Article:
Five co-expression modules were significantly related to the RFI trait in WGCNA analysis: ME1, ME2, ME4, ME5, and ME8. Modules ME1 and ME5 were positively correlated with RFI, whereas ME2, ME4, and ME8 were negatively correlated with RFI (Supplemental Figure S2a, https://doi.org/10.3168/jds.2020-18503). Among the modules, only ME1 was significantly enriched for biological pathways. It was enriched for the ribosome, OXPHOS, spliceosome, metabolic, and proteasome pathways (Supplemental Figure S2b, https://doi.org/10.3168/jds.2020-18503). The top 402 genes were ranked in order of module connectivity and GS to RFI, as well as based on the PPI network-identified hub genes related to ribosome, OXPHOS, and peroxisome (Supplemental Figure S3, https://doi.org/10.3168/jds.2020-18503). The networked hub genes in the OXPHOS pathway that were also MiP genes were ATP5B, COX4I1, UQCRC1, UQCRFS1, SDHA, NDUFS2, NDUFA2, NUDFA8, NDUFA9, and NDUFB10. However, only NDUFA8 overlapped with hub genes in the main data set.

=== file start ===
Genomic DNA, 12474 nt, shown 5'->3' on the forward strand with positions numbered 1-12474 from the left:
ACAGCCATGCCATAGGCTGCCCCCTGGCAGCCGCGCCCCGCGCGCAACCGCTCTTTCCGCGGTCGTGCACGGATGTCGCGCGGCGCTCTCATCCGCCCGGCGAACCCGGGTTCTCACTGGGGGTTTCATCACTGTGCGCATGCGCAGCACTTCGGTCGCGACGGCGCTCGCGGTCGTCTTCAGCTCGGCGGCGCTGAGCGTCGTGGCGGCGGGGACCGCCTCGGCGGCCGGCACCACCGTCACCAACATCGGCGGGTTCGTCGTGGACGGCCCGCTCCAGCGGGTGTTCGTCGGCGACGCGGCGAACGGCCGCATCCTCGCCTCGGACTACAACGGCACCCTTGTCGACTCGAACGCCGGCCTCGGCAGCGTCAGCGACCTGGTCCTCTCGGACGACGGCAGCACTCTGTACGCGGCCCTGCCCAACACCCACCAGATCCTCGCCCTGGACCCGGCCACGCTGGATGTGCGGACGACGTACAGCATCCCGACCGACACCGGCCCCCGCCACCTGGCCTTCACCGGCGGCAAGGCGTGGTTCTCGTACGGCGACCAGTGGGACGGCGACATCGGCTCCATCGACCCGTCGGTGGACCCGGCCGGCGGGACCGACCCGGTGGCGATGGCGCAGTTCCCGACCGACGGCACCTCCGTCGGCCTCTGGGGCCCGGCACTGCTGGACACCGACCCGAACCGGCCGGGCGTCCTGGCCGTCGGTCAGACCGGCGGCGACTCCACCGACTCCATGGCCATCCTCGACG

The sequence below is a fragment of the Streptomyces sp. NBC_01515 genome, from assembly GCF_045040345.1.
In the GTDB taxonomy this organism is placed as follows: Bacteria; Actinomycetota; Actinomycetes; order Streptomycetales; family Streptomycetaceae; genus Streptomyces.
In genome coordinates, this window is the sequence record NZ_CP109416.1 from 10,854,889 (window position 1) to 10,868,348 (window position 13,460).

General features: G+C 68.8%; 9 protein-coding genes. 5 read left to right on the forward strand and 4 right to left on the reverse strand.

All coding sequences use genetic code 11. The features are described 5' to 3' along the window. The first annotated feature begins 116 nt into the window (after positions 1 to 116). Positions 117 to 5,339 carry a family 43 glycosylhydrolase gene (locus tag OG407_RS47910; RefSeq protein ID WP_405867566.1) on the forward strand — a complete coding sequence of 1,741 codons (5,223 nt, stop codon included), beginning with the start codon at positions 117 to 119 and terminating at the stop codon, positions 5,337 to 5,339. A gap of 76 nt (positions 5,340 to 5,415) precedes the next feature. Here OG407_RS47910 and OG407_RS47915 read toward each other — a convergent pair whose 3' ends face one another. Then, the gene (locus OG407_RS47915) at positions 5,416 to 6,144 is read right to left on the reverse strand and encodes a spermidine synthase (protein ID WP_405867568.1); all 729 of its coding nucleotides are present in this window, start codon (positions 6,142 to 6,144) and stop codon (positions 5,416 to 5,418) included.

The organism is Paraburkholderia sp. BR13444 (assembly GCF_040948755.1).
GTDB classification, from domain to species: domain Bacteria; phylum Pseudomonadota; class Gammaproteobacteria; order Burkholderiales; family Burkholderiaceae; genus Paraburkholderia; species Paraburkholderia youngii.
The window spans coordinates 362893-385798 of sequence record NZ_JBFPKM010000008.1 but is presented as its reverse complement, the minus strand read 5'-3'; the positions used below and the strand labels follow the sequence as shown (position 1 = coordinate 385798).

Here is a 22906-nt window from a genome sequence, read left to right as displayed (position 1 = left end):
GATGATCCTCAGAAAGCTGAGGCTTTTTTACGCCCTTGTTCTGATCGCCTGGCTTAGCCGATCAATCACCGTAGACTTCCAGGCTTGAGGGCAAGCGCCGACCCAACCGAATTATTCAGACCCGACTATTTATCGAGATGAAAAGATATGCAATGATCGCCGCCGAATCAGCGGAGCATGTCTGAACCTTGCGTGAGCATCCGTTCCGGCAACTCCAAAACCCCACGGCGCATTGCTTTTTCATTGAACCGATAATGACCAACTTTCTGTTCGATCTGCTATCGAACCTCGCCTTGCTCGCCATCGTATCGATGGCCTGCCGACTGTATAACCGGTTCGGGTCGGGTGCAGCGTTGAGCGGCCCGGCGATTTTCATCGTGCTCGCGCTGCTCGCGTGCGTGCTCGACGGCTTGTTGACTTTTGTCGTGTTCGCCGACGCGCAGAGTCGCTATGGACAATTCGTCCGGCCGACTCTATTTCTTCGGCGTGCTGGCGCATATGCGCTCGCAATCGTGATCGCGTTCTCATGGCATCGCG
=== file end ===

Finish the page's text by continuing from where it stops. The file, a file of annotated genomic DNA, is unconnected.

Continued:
DISCUSSION

      Residual feed intake and EB were highly correlated and were used to cross-check gene expression patterns in high and low groups. Only 2% of genes were DE from a total of about 13,469 genes that passed the RNAseq quality filters, thus representing only a small fraction of genes. This likely explains the lack of clear clustering when considering expression levels of all genes in the 2 RFI groups in principal component analysis plot and hierarchical cluster (Figure 1A). Within the DE genes, we found that MiP genes were consistently underexpressed in the low-RFI groups, and there was considerable overlap of these DE MiP genes in an independent validation set of cows. Differentially expressed genes were over-represented for OXPHOS and ribosome pathways in both the main and validation data sets. This strongly suggests a role of the OXPHOS pathway in feed efficiency, and this was also evident from the weighted gene co-expression network analysis. However, none of the genes from the mitochondrial genome (MtMiP) were DE or were found in the co-expression module associated with RFI.